NIAGARA FALLS, N.Y. -- September marks Pediatric Cancer Awareness Month, and for the families who have to deal with the unimaginable, every push helps.
Friday night, a special "Go For The Gold" walk in Niagara Falls raised both awareness and money for the childhood disease.
Baby Shawn led the way. A bubbly 6-year-old going on 7, you'd never know by looking at him that he has a brain tumor. He was first diagnosed with cancer two years
"They say only 1 percent make it two years, so these milestones mean everything," said Nicole Bathy, Shawn's mother.
You may remember Baby Shawn as the boy who got to meet NBA star Stephen Curry.
Local coach Mike Esposito was so inspired by Shawn, he set up that opportunity and continues to help lead the fight in Niagara Falls.
"After we went to Miami and met the Warriors, I promised I'd help Nicole draw awareness to pediatric cancer. It's just such a great cause," Esposito said.
Baby Shawn has a huge support network, but of course he's not the only WNY child with pediatric cancer.
Michele Lloyd knows that all too well.
"She was the bravest, toughest kid I've ever met, and I have three others and they feel the same," said Lloyd, whose daughter Ginny passed away in April.
Lloyd now walks for Baby Shawn, who showed up to support her when Ginny died.
"He gave me a big hug at my daughter's funeral. At the church services," she said.
Camp Good Days and Special Times helps families like Shawn's. Unique in its purpose, the camp is specifically for children with cancer or those who have lost someone to cancer, and this team of selfless, loving people are all about the good fight, too.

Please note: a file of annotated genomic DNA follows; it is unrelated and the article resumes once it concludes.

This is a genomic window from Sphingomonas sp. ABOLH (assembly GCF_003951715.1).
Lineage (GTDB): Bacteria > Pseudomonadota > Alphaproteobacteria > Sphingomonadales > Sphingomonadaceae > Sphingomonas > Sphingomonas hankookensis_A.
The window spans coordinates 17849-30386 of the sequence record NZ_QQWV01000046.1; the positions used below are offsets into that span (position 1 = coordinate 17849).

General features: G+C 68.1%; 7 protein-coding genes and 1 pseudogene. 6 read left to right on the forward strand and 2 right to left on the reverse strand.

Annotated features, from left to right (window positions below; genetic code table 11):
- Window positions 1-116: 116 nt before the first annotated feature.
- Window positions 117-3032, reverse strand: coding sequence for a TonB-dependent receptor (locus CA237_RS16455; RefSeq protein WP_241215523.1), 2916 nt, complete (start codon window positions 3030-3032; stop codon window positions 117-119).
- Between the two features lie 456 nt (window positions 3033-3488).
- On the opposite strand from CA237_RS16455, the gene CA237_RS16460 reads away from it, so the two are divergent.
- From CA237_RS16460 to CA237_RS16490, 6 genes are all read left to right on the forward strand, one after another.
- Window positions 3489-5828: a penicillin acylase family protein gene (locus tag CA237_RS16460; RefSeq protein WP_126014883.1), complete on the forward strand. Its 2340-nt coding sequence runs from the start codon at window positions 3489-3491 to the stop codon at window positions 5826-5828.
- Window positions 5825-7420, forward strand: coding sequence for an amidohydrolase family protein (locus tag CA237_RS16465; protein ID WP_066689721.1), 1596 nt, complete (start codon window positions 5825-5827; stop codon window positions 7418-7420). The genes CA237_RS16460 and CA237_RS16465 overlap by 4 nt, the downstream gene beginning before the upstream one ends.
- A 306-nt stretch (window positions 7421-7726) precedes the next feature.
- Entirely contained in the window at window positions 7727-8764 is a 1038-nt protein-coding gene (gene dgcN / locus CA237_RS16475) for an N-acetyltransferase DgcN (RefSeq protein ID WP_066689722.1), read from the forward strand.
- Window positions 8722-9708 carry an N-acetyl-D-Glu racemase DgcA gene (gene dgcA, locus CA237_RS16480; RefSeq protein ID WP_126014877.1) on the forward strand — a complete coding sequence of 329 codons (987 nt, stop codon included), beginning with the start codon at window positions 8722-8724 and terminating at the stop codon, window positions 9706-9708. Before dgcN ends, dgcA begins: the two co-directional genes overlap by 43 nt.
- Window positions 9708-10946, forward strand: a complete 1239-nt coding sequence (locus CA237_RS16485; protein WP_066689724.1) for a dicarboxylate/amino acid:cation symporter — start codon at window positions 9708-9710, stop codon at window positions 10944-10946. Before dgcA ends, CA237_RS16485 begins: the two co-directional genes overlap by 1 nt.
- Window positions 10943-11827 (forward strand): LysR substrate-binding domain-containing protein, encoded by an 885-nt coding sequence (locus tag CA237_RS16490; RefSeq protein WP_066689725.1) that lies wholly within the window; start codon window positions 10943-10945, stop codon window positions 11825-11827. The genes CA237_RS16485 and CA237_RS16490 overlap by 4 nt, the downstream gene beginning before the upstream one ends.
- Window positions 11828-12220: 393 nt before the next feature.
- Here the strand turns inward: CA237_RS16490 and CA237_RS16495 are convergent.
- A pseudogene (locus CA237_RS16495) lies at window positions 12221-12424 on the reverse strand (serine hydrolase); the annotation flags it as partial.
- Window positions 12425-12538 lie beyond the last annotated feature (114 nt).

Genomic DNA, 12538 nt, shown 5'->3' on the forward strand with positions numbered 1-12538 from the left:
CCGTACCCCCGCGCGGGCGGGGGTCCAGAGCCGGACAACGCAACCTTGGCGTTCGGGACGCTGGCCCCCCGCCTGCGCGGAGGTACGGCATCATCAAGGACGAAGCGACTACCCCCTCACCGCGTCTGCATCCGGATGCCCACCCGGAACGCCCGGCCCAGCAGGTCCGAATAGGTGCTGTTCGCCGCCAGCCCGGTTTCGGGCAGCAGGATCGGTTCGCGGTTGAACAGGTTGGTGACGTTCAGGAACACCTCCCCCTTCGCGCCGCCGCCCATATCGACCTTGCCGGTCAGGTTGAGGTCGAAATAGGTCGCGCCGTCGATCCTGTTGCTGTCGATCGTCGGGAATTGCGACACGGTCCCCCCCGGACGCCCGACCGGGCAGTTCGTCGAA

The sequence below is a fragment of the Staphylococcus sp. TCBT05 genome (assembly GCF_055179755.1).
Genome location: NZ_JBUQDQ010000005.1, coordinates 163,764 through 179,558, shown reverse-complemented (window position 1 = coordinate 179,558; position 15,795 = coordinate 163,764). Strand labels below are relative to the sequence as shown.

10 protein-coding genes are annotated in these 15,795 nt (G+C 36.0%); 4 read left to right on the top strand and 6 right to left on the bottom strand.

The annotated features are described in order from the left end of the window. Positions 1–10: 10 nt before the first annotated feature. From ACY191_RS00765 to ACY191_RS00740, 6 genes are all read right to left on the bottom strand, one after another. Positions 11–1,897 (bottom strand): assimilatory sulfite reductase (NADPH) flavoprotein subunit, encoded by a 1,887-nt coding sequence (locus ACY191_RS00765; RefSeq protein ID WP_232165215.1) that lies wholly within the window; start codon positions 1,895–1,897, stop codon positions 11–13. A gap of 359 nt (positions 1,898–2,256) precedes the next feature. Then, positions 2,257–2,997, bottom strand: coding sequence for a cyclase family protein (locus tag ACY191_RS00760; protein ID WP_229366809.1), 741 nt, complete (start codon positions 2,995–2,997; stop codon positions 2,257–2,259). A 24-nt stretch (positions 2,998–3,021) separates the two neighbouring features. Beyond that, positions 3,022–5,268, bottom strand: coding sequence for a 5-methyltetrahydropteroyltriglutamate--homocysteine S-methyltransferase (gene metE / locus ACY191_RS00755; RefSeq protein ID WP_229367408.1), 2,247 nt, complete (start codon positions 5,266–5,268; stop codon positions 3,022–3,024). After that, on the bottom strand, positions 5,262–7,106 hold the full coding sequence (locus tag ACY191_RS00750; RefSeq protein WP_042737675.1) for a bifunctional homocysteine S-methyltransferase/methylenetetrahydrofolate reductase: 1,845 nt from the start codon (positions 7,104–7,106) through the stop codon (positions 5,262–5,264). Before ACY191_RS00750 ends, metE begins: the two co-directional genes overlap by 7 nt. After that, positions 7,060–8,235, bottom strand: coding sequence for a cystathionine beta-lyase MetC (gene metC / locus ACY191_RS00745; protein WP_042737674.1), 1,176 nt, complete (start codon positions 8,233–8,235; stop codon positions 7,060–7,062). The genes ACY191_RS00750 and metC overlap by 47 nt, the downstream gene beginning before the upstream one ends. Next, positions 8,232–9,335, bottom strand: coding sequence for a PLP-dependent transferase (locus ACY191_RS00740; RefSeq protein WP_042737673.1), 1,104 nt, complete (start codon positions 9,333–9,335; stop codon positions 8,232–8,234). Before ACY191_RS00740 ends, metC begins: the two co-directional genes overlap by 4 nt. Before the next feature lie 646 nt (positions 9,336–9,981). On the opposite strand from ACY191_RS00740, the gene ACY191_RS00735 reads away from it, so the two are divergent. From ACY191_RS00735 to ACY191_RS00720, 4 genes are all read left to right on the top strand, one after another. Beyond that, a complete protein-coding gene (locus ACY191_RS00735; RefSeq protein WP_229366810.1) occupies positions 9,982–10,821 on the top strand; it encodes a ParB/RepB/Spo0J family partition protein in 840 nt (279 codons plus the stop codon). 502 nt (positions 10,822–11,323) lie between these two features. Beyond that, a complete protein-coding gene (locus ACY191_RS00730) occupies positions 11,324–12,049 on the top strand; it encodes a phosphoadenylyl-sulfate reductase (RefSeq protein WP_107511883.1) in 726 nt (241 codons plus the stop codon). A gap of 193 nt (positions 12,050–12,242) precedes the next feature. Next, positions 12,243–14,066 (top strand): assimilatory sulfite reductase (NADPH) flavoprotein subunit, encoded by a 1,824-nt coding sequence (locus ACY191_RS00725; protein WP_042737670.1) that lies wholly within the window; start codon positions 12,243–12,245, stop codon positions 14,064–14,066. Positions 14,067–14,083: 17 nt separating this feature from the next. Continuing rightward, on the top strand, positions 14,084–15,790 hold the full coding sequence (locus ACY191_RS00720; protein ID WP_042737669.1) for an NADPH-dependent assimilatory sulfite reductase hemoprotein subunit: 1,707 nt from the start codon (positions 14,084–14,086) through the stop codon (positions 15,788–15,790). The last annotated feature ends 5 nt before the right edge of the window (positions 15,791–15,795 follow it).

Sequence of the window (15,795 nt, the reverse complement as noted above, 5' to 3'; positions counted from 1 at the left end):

"We are a place where courage has no boundaries," regional director Lisa Booz said.
Booz said only four percent of National Institute of Health funding goes toward pediatric cancer, so for those personally affected at Camp Good Days, childhood cancer awareness month is all about "making sure that our nation knows our kids deserve more."
"We have families that...that have gone through hell and back. They have worked through all the treatments, years, waiting for their child to be cured or to go into remission, only to be told there's nothing left for them to do," Booz said.
Camp Good Days is more than just a summer camp, too. It provides monthly activities year-round so kids with cancer can meet and play with other kids going through the same things.
"I want everybody to know about pediatric cancer. How much it's underfunded," said Baby Shawn's mom. "They would do the same thing if it was their child."
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